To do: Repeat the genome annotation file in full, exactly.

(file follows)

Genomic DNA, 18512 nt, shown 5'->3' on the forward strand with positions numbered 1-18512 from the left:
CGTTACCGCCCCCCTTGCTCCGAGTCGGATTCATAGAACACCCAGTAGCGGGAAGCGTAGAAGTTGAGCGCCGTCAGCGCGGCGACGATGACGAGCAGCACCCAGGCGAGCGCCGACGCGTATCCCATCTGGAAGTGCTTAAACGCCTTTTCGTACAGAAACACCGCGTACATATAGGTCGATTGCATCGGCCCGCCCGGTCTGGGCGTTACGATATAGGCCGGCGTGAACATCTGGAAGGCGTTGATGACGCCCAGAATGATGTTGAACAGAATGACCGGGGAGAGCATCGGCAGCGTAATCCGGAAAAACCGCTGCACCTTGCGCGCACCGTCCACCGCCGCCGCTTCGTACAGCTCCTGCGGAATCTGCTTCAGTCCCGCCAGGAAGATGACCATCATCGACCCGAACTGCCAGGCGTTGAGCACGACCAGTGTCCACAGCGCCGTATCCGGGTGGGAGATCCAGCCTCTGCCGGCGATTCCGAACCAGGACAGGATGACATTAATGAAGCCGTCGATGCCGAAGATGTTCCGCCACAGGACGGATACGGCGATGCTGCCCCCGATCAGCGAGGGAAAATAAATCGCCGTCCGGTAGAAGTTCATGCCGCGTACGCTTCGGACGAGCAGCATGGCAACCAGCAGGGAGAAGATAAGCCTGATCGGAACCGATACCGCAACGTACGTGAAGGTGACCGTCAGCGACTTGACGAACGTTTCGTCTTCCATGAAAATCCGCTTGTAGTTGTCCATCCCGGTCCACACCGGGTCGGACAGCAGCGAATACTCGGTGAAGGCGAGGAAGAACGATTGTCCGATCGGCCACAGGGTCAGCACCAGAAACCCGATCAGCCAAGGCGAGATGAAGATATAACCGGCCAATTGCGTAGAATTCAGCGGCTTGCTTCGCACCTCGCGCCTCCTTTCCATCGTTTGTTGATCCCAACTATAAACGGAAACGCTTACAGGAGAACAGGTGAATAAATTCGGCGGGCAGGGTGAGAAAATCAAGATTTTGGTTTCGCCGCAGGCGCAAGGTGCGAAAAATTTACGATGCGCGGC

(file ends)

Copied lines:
Genomic DNA, 18512 nt, shown 5'->3' on the forward strand with positions numbered 1-18512 from the left:
CGTTACCGCCCCCCTTGCTCCGAGTCGGATTCATAGAACACCCAGTAGCGGGAAGCGTAGAAGTTGAGCGCCGTCAGCGCGGCGACGATGACGAGCAGCACCCAGGCGAGCGCCGACGCGTATCCCATCTGGAAGTGCTTAAACGCCTTTTCGTACAGAAACACCGCGTACATATAGGTCGATTGCATCGGCCCGCCCGGTCTGGGCGTTACGATATAGGCCGGCGTGAACATCTGGAAGGCGTTGATGACGCCCAGAATGATGTTGAACAGAATGACCGGGGAGAGCATCGGCAGCGTAATCCGGAAAAACCGCTGCACCTTGCGCGCACCGTCCACCGCCGCCGCTTCGTACAGCTCCTGCGGAATCTGCTTCAGTCCCGCCAGGAAGATGACCATCATCGACCCGAACTGCCAGGCGTTGAGCACGACCAGTGTCCACAGCGCCGTATCCGGGTGGGAGATCCAGCCTCTGCCGGCGATTCCGAACCAGGACAGGATGACATTAATGAAGCCGTCGATGCCGAAGATGTTCCGCCACAGGACGGATACGGCGATGCTGCCCCCGATCAGCGAGGGAAAATAAATCGCCGTCCGGTAGAAGTTCATGCCGCGTACGCTTCGGACGAGCAGCATGGCAACCAGCAGGGAGAAGATAAGCCTGATCGGAACCGATACCGCAACGTACGTGAAGGTGACCGTCAGCGACTTGACGAACGTTTCGTCTTCCATGAAAATCCGCTTGTAGTTGTCCATCCCGGTCCACACCGGGTCGGACAGCAGCGAATACTCGGTGAAGGCGAGGAAGAACGATTGTCCGATCGGCCACAGGGTCAGCACCAGAAACCCGATCAGCCAAGGCGAGATGAAGATATAACCGGCCAATTGCGTAGAATTCAGCGGCTTGCTTCGCACCTCGCGCCTCCTTTCCATCGTTTGTTGATCCCAACTATAAACGGAAACGCTTACAGGAGAACAGGTGAATAAATTCGGCGGGCAGGGTGAGAAAATCAAGATTTTGGTTTCGCCGCAGGCGCAAGGTGCGAAAAATTTACGATGCGCGGC